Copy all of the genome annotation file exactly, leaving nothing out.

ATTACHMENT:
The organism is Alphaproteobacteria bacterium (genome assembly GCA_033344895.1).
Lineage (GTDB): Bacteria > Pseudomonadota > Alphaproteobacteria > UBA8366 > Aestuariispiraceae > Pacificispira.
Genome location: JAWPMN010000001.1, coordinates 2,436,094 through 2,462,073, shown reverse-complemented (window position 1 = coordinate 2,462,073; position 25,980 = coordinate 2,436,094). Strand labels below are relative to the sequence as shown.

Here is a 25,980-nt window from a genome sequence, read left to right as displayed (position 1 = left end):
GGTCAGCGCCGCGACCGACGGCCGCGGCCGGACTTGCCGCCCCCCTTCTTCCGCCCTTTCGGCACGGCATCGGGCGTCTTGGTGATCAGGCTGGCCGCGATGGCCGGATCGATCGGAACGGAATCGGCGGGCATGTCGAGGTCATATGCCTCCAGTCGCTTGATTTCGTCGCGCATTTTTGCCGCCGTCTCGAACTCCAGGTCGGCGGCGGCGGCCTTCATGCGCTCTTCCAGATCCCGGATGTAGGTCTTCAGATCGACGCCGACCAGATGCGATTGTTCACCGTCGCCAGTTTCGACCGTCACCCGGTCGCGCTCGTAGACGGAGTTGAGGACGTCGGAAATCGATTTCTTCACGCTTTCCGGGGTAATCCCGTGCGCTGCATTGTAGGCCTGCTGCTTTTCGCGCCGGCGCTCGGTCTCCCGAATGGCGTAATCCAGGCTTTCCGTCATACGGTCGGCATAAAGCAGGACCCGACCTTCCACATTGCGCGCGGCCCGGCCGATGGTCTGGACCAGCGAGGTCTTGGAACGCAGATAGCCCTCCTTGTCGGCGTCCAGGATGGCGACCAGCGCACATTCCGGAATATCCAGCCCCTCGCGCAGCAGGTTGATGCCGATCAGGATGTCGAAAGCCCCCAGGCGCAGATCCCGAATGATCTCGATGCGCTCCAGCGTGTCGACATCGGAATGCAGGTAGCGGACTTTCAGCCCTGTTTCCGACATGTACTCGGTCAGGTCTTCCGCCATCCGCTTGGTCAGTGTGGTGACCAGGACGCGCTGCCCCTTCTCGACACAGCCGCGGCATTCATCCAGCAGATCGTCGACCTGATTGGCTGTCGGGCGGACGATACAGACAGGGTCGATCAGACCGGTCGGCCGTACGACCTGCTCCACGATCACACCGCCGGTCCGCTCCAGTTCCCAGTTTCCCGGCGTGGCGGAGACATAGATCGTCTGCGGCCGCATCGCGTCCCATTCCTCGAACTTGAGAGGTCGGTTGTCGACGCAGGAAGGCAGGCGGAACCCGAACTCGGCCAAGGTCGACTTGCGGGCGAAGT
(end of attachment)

The organism is Alphaproteobacteria bacterium (genome assembly GCA_033344895.1).
Lineage (GTDB): Bacteria > Pseudomonadota > Alphaproteobacteria > UBA8366 > Aestuariispiraceae > Pacificispira.
Genome location: JAWPMN010000001.1, coordinates 2,436,094 through 2,462,073, shown reverse-complemented (window position 1 = coordinate 2,462,073; position 25,980 = coordinate 2,436,094). Strand labels below are relative to the sequence as shown.

Here is a 25,980-nt window from a genome sequence, read left to right as displayed (position 1 = left end):
GGTCAGCGCCGCGACCGACGGCCGCGGCCGGACTTGCCGCCCCCCTTCTTCCGCCCTTTCGGCACGGCATCGGGCGTCTTGGTGATCAGGCTGGCCGCGATGGCCGGATCGATCGGAACGGAATCGGCGGGCATGTCGAGGTCATATGCCTCCAGTCGCTTGATTTCGTCGCGCATTTTTGCCGCCGTCTCGAACTCCAGGTCGGCGGCGGCGGCCTTCATGCGCTCTTCCAGATCCCGGATGTAGGTCTTCAGATCGACGCCGACCAGATGCGATTGTTCACCGTCGCCAGTTTCGACCGTCACCCGGTCGCGCTCGTAGACGGAGTTGAGGACGTCGGAAATCGATTTCTTCACGCTTTCCGGGGTAATCCCGTGCGCTGCATTGTAGGCCTGCTGCTTTTCGCGCCGGCGCTCGGTCTCCCGAATGGCGTAATCCAGGCTTTCCGTCATACGGTCGGCATAAAGCAGGACCCGACCTTCCACATTGCGCGCGGCCCGGCCGATGGTCTGGACCAGCGAGGTCTTGGAACGCAGATAGCCCTCCTTGTCGGCGTCCAGGATGGCGACCAGCGCACATTCCGGAATATCCAGCCCCTCGCGCAGCAGGTTGATGCCGATCAGGATGTCGAAAGCCCCCAGGCGCAGATCCCGAATGATCTCGATGCGCTCCAGCGTGTCGACATCGGAATGCAGGTAGCGGACTTTCAGCCCTGTTTCCGACATGTACTCGGTCAGGTCTTCCGCCATCCGCTTGGTCAGTGTGGTGACCAGGACGCGCTGCCCCTTCTCGACACAGCCGCGGCATTCATCCAGCAGATCGTCGACCTGATTGGCTGTCGGGCGGACGATACAGACAGGGTCGATCAGACCGGTCGGCCGTACGACCTGCTCCACGATCACACCGCCGGTCCGCTCCAGTTCCCAGTTTCCCGGCGTGGCGGAGACATAGATCGTCTGCGGCCGCATCGCGTCCCATTCCTCGAACTTGAGAGGTCGGTTGTCGACGCAGGAAGGCAGGCGGAACCCGAACTCGGCCAAGGTCGACTTGCGGGCGAAGT